Keith Wilson
Faculty Member
Last active: 11/2/2019

Disruption of nitric oxide signaling by Helicobacter pylori results in enhanced inflammation by inhibition of heme oxygenase-1.

Gobert AP, Asim M, Piazuelo MB, Verriere T, Scull BP, de Sablet T, Glumac A, Lewis ND, Correa P, Peek RM, Chaturvedi R, Wilson KT
J Immunol. 2011 187 (10): 5370-9

PMID: 21987660 · PMCID: PMC3208050 · DOI:10.4049/jimmunol.1102111

A strong cellular cross-talk exists between the pathogen Helicobacter pylori and high-output NO production. However, how NO and H. pylori interact to signal in gastric epithelial cells and modulate the innate immune response is unknown. We show that chemical or cellular sources of NO induce the anti-inflammatory effector heme oxygenase-1 (HO-1) in gastric epithelial cells through a pathway that requires NF-κB. However, H. pylori decreases NO-induced NF-κB activation, thereby inhibiting HO-1 expression. This inhibitory effect of H. pylori results from activation of the transcription factor heat shock factor-1 by the H. pylori virulence factor CagA and by the host signaling molecules ERK1/2 and JNK. Consistent with these findings, HO-1 is downregulated in gastric epithelial cells of patients infected with cagA(+) H. pylori but not in gastric epithelial cells of patients infected with cagA(-) H. pylori. Enhancement of HO-1 activity in infected cells or in H. pylori-infected mice inhibits chemokine generation and reduces inflammation. These data define a mechanism by which H. pylori favors its own pathogenesis by inhibiting HO-1 induction through the action of CagA.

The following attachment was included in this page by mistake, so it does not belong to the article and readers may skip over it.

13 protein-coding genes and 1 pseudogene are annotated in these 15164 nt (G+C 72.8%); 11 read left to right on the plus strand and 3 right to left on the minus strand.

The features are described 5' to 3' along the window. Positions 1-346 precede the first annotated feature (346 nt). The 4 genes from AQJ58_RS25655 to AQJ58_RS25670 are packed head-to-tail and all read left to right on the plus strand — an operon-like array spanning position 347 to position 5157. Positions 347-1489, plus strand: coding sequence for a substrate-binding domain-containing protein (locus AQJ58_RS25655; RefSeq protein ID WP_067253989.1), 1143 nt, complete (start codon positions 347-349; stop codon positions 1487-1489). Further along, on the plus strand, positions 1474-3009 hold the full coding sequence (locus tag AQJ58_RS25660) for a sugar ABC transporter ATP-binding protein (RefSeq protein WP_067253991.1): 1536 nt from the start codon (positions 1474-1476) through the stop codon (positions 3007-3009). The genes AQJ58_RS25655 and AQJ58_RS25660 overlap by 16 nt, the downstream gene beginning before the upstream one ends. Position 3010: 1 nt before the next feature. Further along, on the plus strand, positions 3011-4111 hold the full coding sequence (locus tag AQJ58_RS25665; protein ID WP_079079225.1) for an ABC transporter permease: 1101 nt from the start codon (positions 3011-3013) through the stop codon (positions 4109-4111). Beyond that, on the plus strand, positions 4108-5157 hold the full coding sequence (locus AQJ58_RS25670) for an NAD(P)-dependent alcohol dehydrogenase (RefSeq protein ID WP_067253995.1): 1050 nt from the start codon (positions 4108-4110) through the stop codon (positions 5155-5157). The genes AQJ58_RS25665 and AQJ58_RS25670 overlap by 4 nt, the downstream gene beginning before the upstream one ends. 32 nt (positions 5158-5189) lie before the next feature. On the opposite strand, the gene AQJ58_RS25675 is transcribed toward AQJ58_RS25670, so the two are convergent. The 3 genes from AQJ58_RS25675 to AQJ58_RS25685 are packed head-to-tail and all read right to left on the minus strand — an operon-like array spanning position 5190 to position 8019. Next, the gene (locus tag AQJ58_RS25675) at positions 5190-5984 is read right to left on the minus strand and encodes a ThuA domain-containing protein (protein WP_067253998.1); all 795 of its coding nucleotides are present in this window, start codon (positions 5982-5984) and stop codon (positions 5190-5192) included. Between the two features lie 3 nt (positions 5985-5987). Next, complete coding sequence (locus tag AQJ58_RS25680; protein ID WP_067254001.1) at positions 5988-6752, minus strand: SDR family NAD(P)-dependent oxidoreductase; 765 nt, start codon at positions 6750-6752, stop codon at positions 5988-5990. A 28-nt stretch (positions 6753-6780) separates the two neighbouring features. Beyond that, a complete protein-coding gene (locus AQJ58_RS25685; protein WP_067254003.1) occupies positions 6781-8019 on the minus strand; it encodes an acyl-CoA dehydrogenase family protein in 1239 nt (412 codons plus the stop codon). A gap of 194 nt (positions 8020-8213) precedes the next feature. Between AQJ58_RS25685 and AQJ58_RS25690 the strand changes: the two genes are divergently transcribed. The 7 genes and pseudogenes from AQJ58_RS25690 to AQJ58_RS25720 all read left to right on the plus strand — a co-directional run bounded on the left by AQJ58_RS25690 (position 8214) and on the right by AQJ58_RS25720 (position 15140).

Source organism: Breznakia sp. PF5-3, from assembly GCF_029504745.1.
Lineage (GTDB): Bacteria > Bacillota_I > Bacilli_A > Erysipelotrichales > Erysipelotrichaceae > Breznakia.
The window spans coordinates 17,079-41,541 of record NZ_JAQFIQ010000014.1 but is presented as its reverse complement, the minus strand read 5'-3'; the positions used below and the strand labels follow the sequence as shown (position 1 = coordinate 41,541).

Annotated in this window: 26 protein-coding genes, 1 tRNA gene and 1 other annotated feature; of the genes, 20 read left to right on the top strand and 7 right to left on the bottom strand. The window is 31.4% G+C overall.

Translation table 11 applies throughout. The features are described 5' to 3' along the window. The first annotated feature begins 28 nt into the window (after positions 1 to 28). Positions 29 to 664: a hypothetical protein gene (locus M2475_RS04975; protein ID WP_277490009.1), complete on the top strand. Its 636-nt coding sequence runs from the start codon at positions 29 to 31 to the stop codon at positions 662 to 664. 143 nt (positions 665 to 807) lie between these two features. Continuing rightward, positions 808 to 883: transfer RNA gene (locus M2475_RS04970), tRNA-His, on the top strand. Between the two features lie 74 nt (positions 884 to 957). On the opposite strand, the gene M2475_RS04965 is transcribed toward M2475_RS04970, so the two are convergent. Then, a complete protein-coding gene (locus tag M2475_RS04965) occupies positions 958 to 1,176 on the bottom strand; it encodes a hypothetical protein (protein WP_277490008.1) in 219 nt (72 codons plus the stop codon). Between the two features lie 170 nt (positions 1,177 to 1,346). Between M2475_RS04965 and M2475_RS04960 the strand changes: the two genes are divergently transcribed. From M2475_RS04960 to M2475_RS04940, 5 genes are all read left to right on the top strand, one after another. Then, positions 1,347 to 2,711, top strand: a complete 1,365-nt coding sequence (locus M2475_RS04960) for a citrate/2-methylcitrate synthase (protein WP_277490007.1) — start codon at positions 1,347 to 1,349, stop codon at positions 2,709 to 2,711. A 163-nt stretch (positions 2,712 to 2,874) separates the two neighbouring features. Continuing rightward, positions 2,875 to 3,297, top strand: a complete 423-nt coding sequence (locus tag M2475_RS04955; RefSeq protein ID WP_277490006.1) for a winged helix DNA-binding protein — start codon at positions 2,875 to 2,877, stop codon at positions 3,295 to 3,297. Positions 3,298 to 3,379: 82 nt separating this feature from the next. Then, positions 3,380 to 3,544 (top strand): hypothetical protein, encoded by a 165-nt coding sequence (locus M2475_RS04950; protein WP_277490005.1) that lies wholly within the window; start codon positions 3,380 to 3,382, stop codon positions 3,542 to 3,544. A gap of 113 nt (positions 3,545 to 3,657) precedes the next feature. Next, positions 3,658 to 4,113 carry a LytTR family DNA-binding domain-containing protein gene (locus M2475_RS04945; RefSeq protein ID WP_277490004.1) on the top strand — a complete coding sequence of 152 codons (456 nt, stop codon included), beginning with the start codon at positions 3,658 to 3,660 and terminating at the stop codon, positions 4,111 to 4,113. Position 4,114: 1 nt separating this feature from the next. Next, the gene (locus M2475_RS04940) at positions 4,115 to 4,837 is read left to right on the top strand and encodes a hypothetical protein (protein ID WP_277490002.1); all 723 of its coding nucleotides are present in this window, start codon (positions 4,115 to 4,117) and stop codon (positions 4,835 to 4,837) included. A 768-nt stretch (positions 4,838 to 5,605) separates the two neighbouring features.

MeSH Terms (17)

Animals Antigens, Bacterial Bacterial Proteins Cell Line Cell Line, Transformed Gastric Mucosa Helicobacter pylori Heme Oxygenase-1 Humans Inflammation Mediators Male Mice Mice, Inbred C57BL Nitric Oxide Signal Transduction Up-Regulation Virulence Factors

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